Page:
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Vocabulary

 Subject
Subject Source: Library of Congress Subject Headings
Scope Note: Created For = CW

Found in 4 Collections and/or Records:

Field notebook belonging to Alexander Carmichael, August 1903 to July 1904

 Series
Identifier: Coll-97/CW178
Scope and Contents Field notebook belonging to Alexander Carmichael, which he used to collect material mainly from a Mary MacRae, Dùnan, Letterfearn, Ros is Cromba/Ross and Cromarty, Ciorstan MacLean née Cameron, Leideag, Barraigh/Isle of Barra and Margaret Campbell née Stewart and her husband Andrew, tinkers at Bohespic, Siorrachd Pheairt/Perthshire. There are twenty folios the first fourteen of which contain text. Most of the material was collected from Mary MacRae, who sang several waulking songs and...

Vocabulary note for 'Bun-dearg' and 'Bun-dubh' and accompanying placename note for 'Beinn Chinndearg', 22 August 1903

 Item
Identifier: Coll-97/CW178/15
Scope and Contents Vocabulary and placename notes probably collected from Mary MacRae, Dùnan, Letterfearn, Ros is Cromba/Ross and Cromarty, for 'Bun-dearg' and 'Bun-dubh' both 'Cut fern clalk for thatch' and accompanying place-name note for 'Beinn Chinndearg' [possibly Maol Chinn Dearg], which is noted as being 'ab[ou]t 16 miles along the road side.' Text has been scored through as if transcribed elsewhere.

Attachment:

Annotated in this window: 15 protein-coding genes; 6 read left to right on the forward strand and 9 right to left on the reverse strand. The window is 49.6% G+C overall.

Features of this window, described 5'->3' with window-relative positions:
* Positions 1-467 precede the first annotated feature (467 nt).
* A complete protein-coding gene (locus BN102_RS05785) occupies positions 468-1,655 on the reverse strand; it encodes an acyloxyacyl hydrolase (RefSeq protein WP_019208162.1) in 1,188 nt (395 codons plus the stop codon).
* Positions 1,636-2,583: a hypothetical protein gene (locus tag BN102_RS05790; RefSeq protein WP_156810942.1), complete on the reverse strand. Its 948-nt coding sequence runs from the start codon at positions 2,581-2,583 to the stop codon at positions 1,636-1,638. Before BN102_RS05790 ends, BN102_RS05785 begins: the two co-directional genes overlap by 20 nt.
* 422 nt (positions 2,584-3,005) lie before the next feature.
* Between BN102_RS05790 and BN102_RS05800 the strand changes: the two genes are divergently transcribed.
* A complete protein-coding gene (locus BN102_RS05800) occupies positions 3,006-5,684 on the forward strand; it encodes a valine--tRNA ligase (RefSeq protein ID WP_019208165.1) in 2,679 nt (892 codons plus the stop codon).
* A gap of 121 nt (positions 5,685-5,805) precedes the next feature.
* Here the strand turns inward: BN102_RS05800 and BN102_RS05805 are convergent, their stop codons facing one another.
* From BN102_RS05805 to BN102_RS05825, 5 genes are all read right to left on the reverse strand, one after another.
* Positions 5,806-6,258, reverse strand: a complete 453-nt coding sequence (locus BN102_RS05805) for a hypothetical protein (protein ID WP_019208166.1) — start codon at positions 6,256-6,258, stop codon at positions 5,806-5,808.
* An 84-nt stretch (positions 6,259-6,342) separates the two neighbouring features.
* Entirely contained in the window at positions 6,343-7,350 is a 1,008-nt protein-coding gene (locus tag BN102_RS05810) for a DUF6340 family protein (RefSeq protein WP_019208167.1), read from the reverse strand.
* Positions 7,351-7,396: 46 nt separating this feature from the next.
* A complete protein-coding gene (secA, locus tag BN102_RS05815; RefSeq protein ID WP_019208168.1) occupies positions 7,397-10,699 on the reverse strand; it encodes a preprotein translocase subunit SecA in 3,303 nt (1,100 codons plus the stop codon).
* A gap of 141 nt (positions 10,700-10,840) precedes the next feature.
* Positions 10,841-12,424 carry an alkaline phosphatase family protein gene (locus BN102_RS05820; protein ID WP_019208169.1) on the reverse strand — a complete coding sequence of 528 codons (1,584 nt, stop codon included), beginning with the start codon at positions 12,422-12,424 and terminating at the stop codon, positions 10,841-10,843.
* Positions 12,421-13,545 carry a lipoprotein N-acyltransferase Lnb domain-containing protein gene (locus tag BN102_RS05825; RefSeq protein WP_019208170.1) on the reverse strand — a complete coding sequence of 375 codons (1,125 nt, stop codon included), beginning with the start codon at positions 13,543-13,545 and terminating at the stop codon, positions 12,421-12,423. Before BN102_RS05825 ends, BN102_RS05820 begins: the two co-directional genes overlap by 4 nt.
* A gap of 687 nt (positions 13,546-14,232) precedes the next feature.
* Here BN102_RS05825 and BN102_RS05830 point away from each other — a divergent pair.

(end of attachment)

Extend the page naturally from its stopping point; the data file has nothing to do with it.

Vocabulary note for 'Creach' and 'Leid' and a note about fire, 22 August 1903

 Item
Identifier: Coll-97/CW178/10
Scope and Contents Vocabulary note probably collected from Mary MacRae, Dùnan, Letterfearn, Ros is Cromba/Ross and Cromarty, which reads 'Creach = creadh. Leid = A fireplace on a triangle - triangle made to set a coin on it. A peat steeped in spirits makes good light'. Text has been scored through as if transcribed elsewhere.

Vocabulary note for 'gartan luachar' and 'Carraig na biodaig', 22 August 1903

 Item
Identifier: Coll-97/CW178/2
Scope and Contents Vocabulary note probably collected from Mary MacRae, Dùnan, Letterfearn, Ros is Cromba/Ross and Cromarty, for 'gartan luachar', and 'Carraig na biodaig' which are a garter made of 'rush woven and plaited' and the 'roup of the biodag' [dagger]. Text has been scored through as if transcribed elsewhere.